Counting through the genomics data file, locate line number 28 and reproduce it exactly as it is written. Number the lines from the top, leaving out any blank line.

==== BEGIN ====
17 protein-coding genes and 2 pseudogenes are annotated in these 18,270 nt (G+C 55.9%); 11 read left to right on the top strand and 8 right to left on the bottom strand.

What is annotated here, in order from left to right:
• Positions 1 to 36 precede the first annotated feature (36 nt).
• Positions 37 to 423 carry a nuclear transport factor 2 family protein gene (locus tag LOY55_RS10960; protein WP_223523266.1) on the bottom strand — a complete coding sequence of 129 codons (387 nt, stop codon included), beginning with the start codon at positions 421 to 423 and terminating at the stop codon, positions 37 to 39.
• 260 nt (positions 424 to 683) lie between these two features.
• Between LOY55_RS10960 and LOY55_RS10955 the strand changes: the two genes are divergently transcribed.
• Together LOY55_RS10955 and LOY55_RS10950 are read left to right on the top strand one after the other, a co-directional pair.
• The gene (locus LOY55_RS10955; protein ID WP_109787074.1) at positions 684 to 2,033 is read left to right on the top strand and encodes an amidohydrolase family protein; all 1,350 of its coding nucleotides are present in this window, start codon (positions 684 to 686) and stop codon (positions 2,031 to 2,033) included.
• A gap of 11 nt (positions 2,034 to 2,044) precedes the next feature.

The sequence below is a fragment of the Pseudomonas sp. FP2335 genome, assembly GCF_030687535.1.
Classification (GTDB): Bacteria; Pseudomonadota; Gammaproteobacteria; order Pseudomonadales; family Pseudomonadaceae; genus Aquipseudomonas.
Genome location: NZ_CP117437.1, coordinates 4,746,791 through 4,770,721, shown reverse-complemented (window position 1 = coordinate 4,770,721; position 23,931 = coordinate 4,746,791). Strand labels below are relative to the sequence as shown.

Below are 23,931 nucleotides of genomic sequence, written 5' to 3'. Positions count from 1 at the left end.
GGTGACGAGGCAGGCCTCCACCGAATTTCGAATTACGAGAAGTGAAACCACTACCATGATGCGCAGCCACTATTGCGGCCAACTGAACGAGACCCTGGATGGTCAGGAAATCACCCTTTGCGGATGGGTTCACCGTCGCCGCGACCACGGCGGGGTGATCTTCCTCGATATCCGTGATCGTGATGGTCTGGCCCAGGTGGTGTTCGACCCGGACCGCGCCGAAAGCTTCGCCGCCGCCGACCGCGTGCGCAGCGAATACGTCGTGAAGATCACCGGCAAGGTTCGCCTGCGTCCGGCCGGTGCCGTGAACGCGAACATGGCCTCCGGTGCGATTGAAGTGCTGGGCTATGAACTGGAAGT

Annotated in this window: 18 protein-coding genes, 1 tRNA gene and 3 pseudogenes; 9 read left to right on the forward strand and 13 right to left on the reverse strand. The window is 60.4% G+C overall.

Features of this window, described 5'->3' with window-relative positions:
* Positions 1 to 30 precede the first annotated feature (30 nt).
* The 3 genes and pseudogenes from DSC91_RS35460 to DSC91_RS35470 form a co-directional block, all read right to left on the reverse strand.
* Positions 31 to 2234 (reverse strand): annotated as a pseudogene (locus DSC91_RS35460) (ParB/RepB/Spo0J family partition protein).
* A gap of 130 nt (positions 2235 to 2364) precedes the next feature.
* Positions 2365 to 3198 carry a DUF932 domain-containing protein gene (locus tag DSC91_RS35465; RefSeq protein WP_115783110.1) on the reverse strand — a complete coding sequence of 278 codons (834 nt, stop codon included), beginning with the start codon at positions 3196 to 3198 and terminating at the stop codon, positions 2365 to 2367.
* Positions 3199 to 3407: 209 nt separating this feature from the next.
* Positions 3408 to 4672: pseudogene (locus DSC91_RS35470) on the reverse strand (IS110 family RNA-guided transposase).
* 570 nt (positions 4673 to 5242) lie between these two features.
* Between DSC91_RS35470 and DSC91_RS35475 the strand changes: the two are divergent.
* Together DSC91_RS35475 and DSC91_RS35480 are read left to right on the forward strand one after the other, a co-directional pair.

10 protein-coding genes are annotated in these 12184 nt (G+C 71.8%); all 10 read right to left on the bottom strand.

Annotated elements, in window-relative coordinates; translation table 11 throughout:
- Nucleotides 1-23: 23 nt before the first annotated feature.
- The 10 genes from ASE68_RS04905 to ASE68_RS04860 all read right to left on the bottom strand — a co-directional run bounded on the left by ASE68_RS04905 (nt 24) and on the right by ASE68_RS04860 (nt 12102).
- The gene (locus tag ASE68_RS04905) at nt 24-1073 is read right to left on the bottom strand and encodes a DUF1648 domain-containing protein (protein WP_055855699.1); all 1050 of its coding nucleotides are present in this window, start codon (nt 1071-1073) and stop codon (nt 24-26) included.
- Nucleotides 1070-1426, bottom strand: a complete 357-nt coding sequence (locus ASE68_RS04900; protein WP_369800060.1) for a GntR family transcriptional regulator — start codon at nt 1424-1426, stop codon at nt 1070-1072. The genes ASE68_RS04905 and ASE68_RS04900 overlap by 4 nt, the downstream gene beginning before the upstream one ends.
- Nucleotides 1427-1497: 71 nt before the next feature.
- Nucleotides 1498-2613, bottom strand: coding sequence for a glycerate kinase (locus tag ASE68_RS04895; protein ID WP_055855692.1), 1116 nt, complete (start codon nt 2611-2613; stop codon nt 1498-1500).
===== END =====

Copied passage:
Annotated elements, in window-relative coordinates; translation table 11 throughout: